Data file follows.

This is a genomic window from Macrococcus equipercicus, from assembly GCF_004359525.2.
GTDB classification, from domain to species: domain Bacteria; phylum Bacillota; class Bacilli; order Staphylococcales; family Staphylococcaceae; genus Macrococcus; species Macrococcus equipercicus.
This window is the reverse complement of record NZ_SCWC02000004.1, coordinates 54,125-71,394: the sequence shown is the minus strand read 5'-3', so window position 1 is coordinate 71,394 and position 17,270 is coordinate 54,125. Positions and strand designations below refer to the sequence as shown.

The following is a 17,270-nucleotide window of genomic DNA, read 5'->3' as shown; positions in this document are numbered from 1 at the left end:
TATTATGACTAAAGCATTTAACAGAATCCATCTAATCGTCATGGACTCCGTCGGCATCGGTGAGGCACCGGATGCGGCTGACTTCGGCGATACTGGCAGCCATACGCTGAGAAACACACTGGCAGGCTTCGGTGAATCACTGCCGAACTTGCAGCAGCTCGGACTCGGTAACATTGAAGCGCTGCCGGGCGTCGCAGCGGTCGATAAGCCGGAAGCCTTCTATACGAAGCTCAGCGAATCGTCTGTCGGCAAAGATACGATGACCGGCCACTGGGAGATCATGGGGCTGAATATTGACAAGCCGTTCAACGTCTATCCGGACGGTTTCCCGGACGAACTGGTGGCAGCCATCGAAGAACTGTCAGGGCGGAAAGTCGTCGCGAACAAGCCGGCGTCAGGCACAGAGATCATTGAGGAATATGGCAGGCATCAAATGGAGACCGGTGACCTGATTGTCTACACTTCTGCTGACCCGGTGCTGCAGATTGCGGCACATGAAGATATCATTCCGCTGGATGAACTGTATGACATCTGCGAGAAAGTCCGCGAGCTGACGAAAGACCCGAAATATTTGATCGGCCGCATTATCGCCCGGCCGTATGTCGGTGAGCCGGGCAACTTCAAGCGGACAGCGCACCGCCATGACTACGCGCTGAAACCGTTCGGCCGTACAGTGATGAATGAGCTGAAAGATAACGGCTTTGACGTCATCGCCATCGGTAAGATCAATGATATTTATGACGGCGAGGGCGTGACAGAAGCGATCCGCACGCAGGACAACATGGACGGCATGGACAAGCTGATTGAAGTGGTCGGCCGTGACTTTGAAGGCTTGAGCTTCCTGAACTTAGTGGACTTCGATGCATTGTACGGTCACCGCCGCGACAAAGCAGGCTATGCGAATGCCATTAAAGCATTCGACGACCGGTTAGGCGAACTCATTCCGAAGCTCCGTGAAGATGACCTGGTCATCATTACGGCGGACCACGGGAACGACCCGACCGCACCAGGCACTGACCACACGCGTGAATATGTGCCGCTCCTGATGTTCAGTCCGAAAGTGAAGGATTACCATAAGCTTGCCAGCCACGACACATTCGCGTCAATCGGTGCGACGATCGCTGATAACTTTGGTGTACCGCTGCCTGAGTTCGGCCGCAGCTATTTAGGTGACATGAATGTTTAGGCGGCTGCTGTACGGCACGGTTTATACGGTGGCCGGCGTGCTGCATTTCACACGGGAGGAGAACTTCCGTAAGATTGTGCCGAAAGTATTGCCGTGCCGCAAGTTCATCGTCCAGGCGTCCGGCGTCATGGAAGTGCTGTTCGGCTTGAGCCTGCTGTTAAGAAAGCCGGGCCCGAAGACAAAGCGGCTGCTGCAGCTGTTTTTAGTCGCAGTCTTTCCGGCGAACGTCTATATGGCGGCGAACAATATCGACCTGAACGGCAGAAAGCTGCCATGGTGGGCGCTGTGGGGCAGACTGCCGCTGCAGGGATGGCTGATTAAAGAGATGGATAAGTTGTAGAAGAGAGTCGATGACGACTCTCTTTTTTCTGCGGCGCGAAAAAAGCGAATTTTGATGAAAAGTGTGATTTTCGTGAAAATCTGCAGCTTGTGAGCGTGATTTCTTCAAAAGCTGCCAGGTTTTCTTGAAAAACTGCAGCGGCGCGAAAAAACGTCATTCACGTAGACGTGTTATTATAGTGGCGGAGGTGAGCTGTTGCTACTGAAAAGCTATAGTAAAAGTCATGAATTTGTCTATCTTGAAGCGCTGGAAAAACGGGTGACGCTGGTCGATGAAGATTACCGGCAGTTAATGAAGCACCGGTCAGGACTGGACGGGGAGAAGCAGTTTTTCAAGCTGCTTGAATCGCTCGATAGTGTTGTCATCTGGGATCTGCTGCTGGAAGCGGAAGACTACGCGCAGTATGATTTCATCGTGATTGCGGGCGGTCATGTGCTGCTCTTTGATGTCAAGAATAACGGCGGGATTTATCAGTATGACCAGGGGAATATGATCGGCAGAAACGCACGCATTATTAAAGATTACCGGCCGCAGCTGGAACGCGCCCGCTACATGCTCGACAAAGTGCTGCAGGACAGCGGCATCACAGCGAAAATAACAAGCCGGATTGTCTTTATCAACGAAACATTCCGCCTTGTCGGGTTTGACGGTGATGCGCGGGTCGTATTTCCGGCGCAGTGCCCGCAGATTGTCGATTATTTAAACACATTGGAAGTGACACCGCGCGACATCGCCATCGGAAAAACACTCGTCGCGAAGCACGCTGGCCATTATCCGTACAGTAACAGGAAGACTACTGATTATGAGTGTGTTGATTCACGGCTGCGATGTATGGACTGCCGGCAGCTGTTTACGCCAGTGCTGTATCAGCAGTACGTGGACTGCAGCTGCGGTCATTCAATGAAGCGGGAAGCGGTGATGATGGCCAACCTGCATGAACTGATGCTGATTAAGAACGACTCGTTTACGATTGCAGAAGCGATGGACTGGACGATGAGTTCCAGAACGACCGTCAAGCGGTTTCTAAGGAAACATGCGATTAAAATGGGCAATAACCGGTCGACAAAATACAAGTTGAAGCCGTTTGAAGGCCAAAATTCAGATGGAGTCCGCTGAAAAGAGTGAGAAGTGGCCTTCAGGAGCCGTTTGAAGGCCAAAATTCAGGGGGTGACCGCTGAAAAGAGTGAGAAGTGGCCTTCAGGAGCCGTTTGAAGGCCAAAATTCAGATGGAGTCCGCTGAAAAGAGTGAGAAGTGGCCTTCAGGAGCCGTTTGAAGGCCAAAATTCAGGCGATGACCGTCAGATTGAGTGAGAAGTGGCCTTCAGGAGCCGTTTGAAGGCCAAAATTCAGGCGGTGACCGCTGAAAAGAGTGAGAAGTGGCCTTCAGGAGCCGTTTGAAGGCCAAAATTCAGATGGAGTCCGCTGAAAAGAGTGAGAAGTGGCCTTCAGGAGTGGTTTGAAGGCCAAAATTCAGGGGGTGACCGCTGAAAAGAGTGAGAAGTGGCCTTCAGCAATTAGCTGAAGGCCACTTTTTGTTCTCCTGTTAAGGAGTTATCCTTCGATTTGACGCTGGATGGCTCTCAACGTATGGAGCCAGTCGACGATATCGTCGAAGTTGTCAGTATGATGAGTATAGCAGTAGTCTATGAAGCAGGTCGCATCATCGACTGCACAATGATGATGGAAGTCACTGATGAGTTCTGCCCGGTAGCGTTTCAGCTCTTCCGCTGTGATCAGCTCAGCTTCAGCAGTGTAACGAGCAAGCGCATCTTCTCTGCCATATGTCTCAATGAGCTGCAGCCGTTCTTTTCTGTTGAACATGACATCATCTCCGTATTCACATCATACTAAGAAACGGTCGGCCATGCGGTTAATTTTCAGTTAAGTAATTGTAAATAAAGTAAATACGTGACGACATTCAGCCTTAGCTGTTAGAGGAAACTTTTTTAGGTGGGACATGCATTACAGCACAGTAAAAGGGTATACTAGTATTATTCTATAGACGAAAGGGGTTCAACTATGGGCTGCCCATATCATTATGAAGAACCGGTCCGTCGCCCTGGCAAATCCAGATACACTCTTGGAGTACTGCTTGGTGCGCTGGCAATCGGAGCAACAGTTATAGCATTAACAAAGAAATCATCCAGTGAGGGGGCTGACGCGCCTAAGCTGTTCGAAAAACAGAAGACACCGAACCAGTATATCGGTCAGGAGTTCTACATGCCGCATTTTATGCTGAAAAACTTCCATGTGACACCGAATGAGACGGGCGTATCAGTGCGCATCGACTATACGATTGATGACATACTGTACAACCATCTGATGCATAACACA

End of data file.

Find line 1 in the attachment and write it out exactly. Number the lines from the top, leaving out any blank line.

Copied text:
This is a genomic window from Macrococcus equipercicus, from assembly GCF_004359525.2.